- Poster presentation
- Open Access
The 4-D landscape of the inflammatory response
© Papantonis; licensee BioMed Central Ltd. 2013
- Published: 18 March 2013
- Human Endothelial Cell
- Inflammatory Cascade
- Enhancer Activity
- Chromosomal Domain
- Chromosome Conformation Capture
It is widely accepted that chromatin ‘responds’ to physiological cues via protein:DNA interactions and nucleosome rearrangement [1, 2], and that transcription plays a key role in its higher-order organization . What remains elusive is how the nuclear landscape reshapes, in 3-D space and time, to facilitate such responses to unfold.
We add tumour necrosis factor α (TNFα) to primary human endothelial cells and induce the inflammatory cascade; this is orchestrated by the transcription factor NF-κB . We monitor the response for 0-85 min post-induction using ChIP nucleosome-positioning studies, and chromosome conformation capture, all coupled to next-generation sequencing. We also apply a new approach, where the isolation of ‘transcription factories’  is followed by RNA-seq to uncover nascent transcriptomes.
First, we redefine early, intermediate, late, and oscillating TNFα-responsive genes, based on changing levels of nascent RNA. We then examine how these co-associate in specialized ‘factories’, some of which further specialize in transcribing responsive non-coding genes . Contacts are driven by NF-κB, and evolve as genes are differentially turned on and off over time. We also monitor nucleosome rearrangements genome-wide; these correlate with poised promoters before induction, and with nucleosome depletion as a result of transcriptional activation, NF-κB binding, enhancer activity in TNFα-stimulated chromosomal domains.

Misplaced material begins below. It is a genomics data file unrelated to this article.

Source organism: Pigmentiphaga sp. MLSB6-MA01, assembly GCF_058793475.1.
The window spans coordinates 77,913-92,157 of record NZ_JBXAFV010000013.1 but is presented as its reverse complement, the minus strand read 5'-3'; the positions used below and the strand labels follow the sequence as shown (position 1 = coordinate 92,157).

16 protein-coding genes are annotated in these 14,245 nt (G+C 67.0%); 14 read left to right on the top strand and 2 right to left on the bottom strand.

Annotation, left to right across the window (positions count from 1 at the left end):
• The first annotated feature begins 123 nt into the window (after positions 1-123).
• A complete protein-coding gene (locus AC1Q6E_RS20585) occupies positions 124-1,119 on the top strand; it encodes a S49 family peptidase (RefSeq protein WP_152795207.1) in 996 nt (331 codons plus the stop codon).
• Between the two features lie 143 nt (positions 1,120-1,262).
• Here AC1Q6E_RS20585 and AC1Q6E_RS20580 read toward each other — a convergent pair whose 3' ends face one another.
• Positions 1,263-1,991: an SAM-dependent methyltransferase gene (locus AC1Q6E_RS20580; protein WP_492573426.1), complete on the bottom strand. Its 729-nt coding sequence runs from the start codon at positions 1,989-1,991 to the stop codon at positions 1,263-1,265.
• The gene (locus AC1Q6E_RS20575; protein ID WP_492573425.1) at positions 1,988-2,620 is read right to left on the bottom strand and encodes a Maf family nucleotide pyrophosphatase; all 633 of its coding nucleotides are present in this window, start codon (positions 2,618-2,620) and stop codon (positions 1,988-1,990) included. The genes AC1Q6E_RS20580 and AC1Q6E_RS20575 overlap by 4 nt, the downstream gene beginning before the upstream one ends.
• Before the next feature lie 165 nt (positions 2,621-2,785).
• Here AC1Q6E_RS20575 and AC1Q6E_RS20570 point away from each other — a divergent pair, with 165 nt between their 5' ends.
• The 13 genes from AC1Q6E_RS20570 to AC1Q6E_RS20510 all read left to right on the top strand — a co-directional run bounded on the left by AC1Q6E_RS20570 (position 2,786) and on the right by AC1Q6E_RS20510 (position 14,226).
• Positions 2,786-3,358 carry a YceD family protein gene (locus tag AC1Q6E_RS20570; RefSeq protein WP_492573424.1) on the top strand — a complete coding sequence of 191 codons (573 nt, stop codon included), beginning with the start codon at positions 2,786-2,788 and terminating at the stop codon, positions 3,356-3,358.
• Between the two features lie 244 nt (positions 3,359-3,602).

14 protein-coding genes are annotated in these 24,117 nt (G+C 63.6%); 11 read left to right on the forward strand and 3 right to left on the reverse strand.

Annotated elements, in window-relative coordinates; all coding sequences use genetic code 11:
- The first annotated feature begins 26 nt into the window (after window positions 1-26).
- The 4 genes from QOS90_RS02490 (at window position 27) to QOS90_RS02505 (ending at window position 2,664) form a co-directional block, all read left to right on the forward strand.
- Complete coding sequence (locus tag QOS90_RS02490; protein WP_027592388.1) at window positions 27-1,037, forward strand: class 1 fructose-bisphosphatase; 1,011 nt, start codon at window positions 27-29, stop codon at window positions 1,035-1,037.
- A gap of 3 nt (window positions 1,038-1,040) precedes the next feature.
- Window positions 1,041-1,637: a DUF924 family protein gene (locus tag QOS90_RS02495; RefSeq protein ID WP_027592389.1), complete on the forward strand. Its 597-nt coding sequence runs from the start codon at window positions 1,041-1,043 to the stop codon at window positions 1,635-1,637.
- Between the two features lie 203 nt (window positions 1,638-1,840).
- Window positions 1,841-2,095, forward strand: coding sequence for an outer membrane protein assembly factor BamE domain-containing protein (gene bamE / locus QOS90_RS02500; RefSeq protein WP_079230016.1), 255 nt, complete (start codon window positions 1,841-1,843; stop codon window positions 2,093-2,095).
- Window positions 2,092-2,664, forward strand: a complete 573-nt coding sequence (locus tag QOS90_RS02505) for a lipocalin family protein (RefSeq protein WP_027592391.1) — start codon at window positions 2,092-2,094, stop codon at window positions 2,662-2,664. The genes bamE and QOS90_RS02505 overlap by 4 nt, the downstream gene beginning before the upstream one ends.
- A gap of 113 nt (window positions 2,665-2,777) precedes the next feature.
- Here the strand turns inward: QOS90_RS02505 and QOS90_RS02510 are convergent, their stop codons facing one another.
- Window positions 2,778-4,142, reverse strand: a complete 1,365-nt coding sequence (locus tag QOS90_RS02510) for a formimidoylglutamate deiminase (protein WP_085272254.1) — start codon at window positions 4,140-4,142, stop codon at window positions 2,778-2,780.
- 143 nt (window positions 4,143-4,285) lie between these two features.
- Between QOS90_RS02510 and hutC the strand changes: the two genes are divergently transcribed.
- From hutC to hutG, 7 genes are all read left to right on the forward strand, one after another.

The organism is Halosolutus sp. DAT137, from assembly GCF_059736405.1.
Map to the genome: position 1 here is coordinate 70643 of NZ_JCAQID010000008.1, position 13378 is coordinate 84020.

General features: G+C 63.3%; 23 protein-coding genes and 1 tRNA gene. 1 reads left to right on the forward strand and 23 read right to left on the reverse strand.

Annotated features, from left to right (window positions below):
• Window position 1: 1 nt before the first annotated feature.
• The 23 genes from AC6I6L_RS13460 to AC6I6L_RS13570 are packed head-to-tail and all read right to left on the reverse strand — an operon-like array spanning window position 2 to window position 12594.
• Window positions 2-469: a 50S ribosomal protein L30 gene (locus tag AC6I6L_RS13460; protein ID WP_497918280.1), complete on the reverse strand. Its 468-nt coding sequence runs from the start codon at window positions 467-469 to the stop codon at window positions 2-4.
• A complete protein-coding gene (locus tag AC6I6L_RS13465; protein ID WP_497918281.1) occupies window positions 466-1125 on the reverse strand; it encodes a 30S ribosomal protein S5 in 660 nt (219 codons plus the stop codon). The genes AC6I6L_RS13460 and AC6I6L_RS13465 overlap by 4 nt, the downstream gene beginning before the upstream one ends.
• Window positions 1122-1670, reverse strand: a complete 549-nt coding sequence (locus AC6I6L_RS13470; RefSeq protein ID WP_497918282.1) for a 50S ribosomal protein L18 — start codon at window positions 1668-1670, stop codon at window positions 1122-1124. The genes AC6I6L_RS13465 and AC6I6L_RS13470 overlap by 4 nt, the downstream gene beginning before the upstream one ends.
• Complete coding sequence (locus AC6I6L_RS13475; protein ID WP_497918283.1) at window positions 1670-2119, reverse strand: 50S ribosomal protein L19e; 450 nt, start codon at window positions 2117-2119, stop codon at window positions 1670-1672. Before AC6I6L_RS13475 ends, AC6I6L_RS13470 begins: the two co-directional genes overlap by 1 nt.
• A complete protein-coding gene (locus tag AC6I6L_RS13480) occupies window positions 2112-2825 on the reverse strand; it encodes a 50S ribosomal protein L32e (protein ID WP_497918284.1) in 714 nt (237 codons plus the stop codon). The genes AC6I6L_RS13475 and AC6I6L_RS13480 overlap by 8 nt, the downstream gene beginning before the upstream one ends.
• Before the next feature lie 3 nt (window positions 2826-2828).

We provide evidence for a prompt, within <30 min, reshaping of the genome in response to inflammation. This entails de novo associations of co-regulated coding and non-coding sequences in specialized 3-D networks that evolve over time, as well as extensive nucleosome depletion. We expect all extracellular cues to signal through analogous specialized networks and reassess our parsimonious model  for transcriptional regulation accordingly.
This work is supported by the BBSRC via the ERASysBio+/FP7 initiative.
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